Tuesday, December 1, 2009

Book Review: Wesley the Owl

After a whirlwind summer and autumn filled with birding and hiking, I have finally been able to hit the books and start digging into some of the reading material that was starting to pile up in my living room. I have enough books laying around, ready to be devoured, to last me months and months. Time to start cracking!

I recently finished Wesley the Owl by Stacy O’Brien, a delightful and remarkable memoir about a barn owl and the woman who was his caretaker for almost 20 years. It is a fascinating look into the mind of an owl and the relationship that can form between two species.

Stacy O’Brien, a biologist, adopted Wesley as a non releasable four day old owlet and lived with him for almost two decades. During that time, they forged an incredible bond, a bond that transcended their interspecies differences. This wonderful memoir is filled with humor, important life lessons, compassion and interesting facts.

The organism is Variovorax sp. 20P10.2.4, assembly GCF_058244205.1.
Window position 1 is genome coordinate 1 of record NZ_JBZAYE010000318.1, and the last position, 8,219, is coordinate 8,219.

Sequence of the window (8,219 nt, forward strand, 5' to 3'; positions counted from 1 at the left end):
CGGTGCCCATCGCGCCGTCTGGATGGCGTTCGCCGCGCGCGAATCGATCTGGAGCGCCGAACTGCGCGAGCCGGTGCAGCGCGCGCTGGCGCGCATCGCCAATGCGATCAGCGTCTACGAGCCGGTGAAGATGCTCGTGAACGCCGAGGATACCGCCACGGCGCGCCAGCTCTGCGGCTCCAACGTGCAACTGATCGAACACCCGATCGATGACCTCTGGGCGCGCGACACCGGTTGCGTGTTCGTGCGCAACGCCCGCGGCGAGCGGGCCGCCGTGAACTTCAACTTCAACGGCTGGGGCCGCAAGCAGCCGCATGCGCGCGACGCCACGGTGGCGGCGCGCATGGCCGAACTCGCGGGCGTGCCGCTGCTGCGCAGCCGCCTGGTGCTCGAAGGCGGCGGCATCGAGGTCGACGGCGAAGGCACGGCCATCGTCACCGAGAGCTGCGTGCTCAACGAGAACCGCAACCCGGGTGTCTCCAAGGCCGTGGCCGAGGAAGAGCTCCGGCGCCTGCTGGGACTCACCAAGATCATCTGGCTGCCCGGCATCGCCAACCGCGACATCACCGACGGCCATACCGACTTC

Stacey was a research student when she took Wesley home. He, of course, became imprinted on her. Imprinting is when an animal takes its identity from whatever it perceives to be its parent. Many birds of prey in captivity are imprints and as a result, they can never be released into the wild. The danger to humans is too great and the chances of survival without proper training from a raptor parent is slim. Wesley thought of Stacey as his mother, and then his mate. His various sexual overtures towards her are a hoot (sorry, I couldn’t resist) to read about and her discomfort is priceless as she tries to explain Wesley’s “affection” to her professor.

This book carries you through the 19 years that they spent together. Some of it is very funny, and I especially enjoyed reading about Stacey’s various suitors and their reactions to Wesley. Perhaps my favorite anecdote is the one about the night Stacy was feeding wild barn owls and was approached by some rather sketchy characters. As she explained what she was doing, the boys were transformed into assistants as they became excited about her efforts and eagerly helped her out. Proof that education and awareness are key and I would bet that after that experience, every one of those boys developed a little bit of appreciation and compassion towards owls. Just as this book leads us into the mind of Wesley, and teaches us the “Way of the Owl”, these boys’ lives were probably changed for the better that night. Stacy’s life was absolutely changed for the better through her relationship with Wesley.

I think you will adore this book. Sweet, funny, heartbreaking, engaging and informative, you will not be able to put it down!

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